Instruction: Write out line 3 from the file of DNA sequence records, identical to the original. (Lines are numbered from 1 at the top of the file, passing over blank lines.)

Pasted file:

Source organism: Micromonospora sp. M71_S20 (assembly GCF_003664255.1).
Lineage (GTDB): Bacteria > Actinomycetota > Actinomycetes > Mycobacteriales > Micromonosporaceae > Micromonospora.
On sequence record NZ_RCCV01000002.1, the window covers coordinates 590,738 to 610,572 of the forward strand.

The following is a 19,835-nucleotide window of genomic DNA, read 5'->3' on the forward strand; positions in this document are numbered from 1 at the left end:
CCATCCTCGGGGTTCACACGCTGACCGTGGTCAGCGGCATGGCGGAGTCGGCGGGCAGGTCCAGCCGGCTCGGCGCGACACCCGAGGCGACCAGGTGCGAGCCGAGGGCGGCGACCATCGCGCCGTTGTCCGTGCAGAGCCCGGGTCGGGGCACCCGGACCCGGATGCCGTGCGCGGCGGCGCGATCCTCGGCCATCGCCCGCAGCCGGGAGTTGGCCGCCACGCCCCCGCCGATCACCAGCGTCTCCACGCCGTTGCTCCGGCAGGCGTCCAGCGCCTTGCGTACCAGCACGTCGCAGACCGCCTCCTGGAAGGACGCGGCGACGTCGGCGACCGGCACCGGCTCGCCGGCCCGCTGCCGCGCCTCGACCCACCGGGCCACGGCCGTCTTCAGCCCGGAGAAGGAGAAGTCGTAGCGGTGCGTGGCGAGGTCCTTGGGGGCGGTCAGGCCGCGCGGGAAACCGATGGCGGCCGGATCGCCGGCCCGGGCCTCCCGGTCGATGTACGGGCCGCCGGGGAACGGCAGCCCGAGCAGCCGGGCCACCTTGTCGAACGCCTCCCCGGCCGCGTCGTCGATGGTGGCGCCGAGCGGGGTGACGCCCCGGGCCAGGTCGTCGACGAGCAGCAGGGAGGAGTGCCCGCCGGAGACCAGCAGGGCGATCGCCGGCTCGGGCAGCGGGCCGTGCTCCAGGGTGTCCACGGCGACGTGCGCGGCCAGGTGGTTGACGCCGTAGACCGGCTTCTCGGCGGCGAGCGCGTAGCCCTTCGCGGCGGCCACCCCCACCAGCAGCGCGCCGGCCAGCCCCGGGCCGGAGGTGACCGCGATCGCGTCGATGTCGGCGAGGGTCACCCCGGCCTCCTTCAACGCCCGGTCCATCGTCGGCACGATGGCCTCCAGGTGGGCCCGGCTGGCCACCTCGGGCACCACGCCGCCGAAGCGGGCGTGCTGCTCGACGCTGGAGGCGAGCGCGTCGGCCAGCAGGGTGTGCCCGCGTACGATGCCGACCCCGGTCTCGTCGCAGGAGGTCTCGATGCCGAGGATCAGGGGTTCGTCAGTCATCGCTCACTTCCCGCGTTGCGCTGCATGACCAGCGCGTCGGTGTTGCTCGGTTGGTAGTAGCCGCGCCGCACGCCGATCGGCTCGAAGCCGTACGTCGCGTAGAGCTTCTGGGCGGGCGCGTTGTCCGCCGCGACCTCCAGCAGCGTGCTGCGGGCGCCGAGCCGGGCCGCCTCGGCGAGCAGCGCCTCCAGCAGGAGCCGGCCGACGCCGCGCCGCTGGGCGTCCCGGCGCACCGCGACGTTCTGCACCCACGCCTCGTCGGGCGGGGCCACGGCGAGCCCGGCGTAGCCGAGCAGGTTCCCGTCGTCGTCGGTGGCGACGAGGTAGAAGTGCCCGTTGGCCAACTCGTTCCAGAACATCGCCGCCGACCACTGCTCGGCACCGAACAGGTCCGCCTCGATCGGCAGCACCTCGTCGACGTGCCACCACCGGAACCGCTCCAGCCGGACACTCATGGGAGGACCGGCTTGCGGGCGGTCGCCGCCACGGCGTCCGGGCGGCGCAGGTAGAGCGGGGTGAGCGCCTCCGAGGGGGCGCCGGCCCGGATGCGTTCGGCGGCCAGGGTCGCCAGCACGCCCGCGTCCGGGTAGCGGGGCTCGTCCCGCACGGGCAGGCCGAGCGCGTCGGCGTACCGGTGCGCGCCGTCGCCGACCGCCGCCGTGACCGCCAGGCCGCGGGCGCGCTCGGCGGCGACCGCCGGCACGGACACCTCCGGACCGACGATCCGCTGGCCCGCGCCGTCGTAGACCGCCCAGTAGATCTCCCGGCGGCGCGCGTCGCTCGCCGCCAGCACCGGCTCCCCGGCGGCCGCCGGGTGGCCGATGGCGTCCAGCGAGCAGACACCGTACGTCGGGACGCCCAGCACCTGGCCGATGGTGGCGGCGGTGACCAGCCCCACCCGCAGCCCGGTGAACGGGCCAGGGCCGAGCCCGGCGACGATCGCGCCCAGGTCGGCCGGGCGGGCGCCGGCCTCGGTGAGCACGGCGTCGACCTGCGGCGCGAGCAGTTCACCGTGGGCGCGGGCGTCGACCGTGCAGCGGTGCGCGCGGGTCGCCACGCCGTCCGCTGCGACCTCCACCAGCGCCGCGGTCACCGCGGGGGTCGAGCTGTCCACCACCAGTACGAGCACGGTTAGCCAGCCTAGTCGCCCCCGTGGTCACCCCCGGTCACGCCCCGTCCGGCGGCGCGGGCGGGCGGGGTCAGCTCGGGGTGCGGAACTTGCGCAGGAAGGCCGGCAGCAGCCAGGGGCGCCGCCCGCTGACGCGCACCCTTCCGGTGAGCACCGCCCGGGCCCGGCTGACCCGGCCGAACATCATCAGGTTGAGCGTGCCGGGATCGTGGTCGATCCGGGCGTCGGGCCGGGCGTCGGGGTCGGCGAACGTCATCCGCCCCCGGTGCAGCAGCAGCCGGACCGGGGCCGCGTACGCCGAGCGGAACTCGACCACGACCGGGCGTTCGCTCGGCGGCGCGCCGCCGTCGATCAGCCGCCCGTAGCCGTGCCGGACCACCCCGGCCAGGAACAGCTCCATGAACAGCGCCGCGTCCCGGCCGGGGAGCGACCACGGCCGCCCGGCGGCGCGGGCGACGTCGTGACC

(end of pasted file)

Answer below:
On sequence record NZ_RCCV01000002.1, the window covers coordinates 590,738 to 610,572 of the forward strand.